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FOULDS: There, but for the grace of God, go we

I would urge people to contact social agencies and find out what they do and how they can be helped. Eyes — and minds — will definitely be opened

A foot-care clinic. Advocates providing a crucial link to housing options, scarce as they may be. A well-equipped gym. A fledgling bike-for-rewards program. A dog as companion. A massive pot of chili. An Indigenous-focused crafts-type room that smells so good you never want to leave. A needed dose of humour. Street nurses. Beds and mats. Washing machines (some waiting for repair). Stories that will hurt your heart. Eight magnificent garden boxes overlooking the Thompson Valley. Cigarette breaks and conversations. Mental-health support. Warm kitchens and social rooms and busy calendars detailing the proposed road to a better life.

That is just some of what a visitor to two social agency buildings will experience — and it would be extremely useful if every citizen of Kamloops could take the 90-minute tours to see what is being done to help those in Kamloops who not only need aid, but who are there because they want a hand up to get to a better place.

Touring The Mustard Seed Kamloops’ outreach centre downtown and the ASK Wellness Centre’s Maverick Manor recovery and career development program across from Aberdeen Mall is an education unto itself — time well spent that allows one, however briefly, to get behind the headlines and social media hyperbole.

Granted, an hour-and-a-half at each place merely scratches the surface as to what is happening there, but those 90 minutes give a visitor a heck of a lot of insight into what are truly lifesaving links to those among us who have been bodychecked off the mainstream of society due to trauma, addiction, abuse, poverty or any number of hurdles.

We should all recite in our heads, every single day: “There, but for the grace of God, go I.”

Leanna Wereley is The Mustard Seed’s communications and volunteer coordinator.

As she led a group from KTW through the areas of the outreach centre, Wereley recited various facts, with this one standing out in my mind — between 35 per cent and 45 per cent of staff employed at the agency have what is called “lived experience,” which means they know better than most the struggles endured by those they are helping because they have been there.

One of those staff members is Jeff Arlitt, the manager of The Mustard Seed’s men’s recovery program, which features 17 rooms on an upper floor. There, men who want to get clean take part in various programs as they work to get their lives back on track.

Arlitt knows what they are experiencing as he is a graduate of the program, with several years of sobriety under his belt. And, he pointed out, his experience helps him connect better with the men he is helping.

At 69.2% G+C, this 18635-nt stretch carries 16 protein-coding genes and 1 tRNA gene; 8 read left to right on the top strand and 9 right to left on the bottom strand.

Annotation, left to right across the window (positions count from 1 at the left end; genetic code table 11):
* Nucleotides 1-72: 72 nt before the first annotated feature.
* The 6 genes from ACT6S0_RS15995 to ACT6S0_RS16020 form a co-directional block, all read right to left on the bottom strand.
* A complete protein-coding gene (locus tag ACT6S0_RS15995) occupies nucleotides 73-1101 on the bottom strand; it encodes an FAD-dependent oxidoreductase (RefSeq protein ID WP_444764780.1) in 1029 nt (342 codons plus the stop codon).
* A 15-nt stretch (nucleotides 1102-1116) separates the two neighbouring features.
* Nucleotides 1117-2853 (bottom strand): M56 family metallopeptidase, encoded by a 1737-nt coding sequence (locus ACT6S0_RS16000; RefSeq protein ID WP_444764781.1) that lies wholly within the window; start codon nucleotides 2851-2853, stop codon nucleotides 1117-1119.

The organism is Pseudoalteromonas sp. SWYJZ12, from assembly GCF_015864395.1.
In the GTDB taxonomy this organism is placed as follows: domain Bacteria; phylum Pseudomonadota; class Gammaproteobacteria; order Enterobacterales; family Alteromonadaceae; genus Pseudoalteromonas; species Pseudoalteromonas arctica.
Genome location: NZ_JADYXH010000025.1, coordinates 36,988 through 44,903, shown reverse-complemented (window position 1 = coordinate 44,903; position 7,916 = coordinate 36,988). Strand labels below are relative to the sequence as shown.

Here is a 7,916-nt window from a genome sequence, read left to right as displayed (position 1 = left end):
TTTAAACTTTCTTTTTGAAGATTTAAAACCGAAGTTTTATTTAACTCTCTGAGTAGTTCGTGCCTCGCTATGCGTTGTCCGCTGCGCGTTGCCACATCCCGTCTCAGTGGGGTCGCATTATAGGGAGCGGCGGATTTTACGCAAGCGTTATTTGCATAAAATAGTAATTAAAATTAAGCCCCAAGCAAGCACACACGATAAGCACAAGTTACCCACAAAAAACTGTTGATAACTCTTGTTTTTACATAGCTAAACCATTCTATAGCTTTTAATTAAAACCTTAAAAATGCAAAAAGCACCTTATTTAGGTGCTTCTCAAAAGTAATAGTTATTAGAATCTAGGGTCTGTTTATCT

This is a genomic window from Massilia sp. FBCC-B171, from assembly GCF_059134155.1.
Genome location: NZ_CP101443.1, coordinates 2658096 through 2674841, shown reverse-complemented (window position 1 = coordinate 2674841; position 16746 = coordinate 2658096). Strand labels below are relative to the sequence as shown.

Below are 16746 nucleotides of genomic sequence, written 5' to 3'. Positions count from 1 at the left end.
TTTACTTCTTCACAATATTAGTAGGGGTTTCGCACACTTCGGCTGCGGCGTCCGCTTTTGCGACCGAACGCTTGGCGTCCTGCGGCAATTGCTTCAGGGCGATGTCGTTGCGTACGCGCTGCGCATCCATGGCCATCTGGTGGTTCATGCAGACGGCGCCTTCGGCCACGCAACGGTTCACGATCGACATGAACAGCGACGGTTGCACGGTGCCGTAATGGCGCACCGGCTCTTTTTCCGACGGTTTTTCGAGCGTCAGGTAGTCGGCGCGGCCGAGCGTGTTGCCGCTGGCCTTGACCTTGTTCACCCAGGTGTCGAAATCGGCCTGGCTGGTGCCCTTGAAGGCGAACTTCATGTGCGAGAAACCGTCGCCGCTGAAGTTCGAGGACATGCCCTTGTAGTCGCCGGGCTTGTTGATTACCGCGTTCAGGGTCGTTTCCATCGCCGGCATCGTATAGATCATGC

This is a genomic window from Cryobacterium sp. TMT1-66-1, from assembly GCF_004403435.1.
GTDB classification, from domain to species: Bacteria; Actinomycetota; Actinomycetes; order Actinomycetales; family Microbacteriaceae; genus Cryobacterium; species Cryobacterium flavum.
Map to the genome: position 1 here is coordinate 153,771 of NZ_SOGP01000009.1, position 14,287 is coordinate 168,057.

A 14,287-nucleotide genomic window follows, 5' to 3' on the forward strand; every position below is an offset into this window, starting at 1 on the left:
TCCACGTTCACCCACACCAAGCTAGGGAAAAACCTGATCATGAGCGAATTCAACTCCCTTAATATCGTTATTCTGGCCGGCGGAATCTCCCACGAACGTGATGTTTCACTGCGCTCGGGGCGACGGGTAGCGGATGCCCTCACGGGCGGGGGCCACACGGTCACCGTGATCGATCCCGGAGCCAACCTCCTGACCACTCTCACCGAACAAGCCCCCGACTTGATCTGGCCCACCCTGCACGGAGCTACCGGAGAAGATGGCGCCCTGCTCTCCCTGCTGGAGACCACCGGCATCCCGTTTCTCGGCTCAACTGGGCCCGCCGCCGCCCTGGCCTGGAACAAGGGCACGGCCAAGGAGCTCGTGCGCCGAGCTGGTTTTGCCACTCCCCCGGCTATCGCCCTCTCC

Over at the Maverick Manor, Neil Van Dongen and Connell McInnis of the ASK Wellness Society spoke of the work their team is doing at the transformed motel.

Van Dongen, the employment support liaison, connects residents at the Manor with work opportunities.

He also has his hands in myriad other projects, including a proposed program that would connect Manor residents and others on the street with bikes. The caveat is that the bikes can be had via credit — sweat equity, as it were.

Connell McInnis is coordinator of clinical services and helps oversee the multi-stage recovery process that is the focus of the men and women who occupy the 42 living units. There are various rules for each stage, but there is also a mutual trust in place, one that takes time to build.

Much like everything else in life, there will be successes and setbacks, goals reached and routes repeated.

Back at The Mustard Seed, health and wellness supervisor Brooke Baird took some time to explain the complexities of her role in connecting clients with myriad services.

Baird’s tale of one woman she is helping was especially emotional and illustrated why there is such disconnect between the so-called “us” and “them.”

The woman is enduring a seriously acrimonious split from her partner, with children’s custody issues involved. She has nowhere to go and is working with Baird to find housing. The search is complicated by the fact the woman has a cat, with pets often posing a barrier to housing.

People might say, “Well, get rid of the cat,” Baird noted. But it is not that simple. With everything the woman has suffered through, and continues to suffer through, the cat has become her most prized possession, essential therapy of sorts. For her, the cat is not a want. It is a need.

There is so much need in the city. And, yes, there is so much strife.

I would urge people to contact social agencies and find out what they do and how they can be helped. Eyes — and minds — will definitely be opened.

Twitter: @ChrisJFoulds